Between 1997 and 2005, public sector spending rose from £336 billion to £517 billion a year. But its output has increased little, so its productivity has fallen dramatically.
Posts by Howard Flight
Lord Flight is Chairman of Flight & Partners Recovery Fund, and is a former Shadow Chief Secretary to the Treasury.
The origin of this toxic US mortgage lending was Bill Clinton’s extension of the Community Redevelopment Act, designed to encourage minority home ownership.
Behind the ‘jobs miracle’ lies a system, built on tax credits, which subsidises low pay and encourages businesses to over-hire at the expense of investment.
Recent attacks on private landlords are restricting housing supply, hurting investors, and will push up rents.
A strong lead in the polls is an opportunity to make difficult decisions about funding health and welfare spending.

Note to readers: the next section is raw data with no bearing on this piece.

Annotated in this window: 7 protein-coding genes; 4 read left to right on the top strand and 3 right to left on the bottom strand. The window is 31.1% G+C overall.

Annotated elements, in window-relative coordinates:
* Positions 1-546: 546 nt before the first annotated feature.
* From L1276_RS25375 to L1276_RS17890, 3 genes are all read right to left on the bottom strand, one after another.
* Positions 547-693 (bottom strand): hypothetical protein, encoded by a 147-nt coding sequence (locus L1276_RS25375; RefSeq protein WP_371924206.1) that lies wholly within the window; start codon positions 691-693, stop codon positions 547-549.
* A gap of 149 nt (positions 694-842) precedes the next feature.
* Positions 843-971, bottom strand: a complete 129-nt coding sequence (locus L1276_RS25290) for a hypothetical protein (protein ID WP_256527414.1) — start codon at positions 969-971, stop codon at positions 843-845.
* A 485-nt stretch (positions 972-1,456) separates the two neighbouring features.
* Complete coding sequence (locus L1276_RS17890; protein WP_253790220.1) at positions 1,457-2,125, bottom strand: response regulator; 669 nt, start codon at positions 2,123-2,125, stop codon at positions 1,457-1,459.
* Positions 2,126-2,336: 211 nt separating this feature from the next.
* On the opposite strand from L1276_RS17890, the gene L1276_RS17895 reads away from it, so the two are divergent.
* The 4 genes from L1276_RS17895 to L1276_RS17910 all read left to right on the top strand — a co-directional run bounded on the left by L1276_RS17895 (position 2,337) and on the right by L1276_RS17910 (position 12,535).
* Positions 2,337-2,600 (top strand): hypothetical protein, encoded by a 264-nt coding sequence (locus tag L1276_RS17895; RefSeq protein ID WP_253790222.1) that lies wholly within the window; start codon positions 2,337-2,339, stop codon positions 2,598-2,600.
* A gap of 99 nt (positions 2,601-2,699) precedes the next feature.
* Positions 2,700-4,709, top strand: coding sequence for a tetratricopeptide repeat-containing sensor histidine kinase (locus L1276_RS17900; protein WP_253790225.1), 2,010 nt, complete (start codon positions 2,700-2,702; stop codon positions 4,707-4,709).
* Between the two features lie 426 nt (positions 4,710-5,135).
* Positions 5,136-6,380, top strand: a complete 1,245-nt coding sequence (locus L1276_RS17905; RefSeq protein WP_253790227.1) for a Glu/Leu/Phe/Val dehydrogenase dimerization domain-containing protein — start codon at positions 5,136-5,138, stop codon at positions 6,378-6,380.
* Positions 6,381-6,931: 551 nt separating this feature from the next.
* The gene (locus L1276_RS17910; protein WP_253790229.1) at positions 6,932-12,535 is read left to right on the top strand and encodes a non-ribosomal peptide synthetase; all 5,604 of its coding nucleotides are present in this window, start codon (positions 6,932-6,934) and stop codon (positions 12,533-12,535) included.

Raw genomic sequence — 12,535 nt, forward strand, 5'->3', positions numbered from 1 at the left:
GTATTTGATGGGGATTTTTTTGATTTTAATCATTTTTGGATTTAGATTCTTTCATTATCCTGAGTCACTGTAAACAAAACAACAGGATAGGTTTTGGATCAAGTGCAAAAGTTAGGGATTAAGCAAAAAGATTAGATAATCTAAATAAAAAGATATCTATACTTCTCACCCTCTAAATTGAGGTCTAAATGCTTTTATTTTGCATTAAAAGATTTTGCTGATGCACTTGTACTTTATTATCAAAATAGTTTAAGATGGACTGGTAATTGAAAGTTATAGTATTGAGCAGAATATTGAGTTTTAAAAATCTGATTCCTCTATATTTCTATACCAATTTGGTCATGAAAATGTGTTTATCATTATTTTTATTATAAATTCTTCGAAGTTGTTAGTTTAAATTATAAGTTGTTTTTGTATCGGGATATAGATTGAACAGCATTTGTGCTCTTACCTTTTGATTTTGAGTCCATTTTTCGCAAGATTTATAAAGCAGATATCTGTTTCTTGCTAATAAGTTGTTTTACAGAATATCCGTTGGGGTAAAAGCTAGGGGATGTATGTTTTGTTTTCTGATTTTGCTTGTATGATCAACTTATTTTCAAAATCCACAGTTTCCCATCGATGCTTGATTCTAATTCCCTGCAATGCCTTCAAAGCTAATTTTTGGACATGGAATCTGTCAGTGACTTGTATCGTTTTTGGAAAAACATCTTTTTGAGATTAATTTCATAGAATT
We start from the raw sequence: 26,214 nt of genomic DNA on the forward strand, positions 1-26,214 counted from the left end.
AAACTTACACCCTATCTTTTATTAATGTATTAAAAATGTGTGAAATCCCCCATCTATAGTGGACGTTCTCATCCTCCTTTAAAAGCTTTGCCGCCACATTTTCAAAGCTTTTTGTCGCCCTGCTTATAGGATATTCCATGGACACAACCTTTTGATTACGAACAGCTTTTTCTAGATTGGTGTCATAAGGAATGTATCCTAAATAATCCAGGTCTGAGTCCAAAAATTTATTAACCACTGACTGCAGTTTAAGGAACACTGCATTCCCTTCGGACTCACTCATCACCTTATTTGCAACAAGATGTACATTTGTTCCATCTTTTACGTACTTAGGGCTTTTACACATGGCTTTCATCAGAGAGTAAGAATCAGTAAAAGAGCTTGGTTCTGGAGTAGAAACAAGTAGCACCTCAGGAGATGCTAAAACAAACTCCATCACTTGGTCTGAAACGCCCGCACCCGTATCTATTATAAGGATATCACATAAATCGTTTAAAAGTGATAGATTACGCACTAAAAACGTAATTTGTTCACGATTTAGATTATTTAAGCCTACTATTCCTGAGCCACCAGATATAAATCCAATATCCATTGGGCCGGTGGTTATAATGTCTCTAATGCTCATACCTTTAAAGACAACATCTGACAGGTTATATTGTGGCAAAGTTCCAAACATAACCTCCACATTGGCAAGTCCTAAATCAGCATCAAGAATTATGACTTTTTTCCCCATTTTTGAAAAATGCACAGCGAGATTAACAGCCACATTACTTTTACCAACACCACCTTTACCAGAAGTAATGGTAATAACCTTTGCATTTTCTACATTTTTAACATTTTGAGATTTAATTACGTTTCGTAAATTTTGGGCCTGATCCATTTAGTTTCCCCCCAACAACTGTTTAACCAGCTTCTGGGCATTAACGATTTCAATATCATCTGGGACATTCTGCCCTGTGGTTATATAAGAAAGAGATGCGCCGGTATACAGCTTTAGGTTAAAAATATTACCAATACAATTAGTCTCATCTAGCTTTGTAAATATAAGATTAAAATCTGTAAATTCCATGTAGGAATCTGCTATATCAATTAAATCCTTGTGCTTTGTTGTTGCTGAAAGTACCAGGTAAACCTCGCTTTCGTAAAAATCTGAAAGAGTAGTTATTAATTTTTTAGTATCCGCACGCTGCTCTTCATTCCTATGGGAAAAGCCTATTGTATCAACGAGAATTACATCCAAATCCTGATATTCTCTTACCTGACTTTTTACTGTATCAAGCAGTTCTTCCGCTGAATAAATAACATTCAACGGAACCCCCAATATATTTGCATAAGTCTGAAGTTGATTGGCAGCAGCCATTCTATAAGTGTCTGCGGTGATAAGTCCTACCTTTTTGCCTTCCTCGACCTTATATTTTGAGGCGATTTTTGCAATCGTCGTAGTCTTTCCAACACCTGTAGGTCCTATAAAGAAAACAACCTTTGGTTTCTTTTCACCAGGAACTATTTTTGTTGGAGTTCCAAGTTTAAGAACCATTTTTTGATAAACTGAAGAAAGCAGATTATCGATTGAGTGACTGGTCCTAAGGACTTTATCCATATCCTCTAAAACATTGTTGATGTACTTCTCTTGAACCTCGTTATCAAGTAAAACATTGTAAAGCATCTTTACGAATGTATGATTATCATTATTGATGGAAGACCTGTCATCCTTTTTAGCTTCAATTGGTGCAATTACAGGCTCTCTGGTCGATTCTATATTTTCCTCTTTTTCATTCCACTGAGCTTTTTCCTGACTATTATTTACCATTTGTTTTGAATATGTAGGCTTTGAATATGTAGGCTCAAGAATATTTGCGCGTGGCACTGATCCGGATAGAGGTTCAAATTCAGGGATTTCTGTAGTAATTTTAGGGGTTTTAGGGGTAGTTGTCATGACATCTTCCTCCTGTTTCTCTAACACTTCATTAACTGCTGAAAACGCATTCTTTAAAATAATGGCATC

By scrambling to protect traditional revenues from a changing economy, the Treasury is sending entirely the wrong economic signals.
Our current deficit could easily double in a less benign economic climate. Failure to take tough action would be reckless.
The Government’s foreign policy may deliver a good departure from the EU and stronger relations with the US, but we must have economic reform.
New EU rules – and well-meaning attempts by HMRC to soften their impact – are making it harder for small businesses to benefit from this important programme.
They now consume 65 per cent of public spending. This is unsustainable.
The present accounting rate is wrong, and the Government should intervene if necessary to ensure that it is put right.
London is as important to the EU, if not more important, than is the EU market to London.
Schools in America do not teach religion, but culture and values instead.
Overall, my advice is not to seek to reduce interest rates yet further which could have contrarian effects.
Howard Flight: The City can flourish after Brexit – and the EEA option is the safest means of ensuring this happens
Continental Europe needs the financial services of London just as much, if not more, than London needs its financial exports to Continental Europe.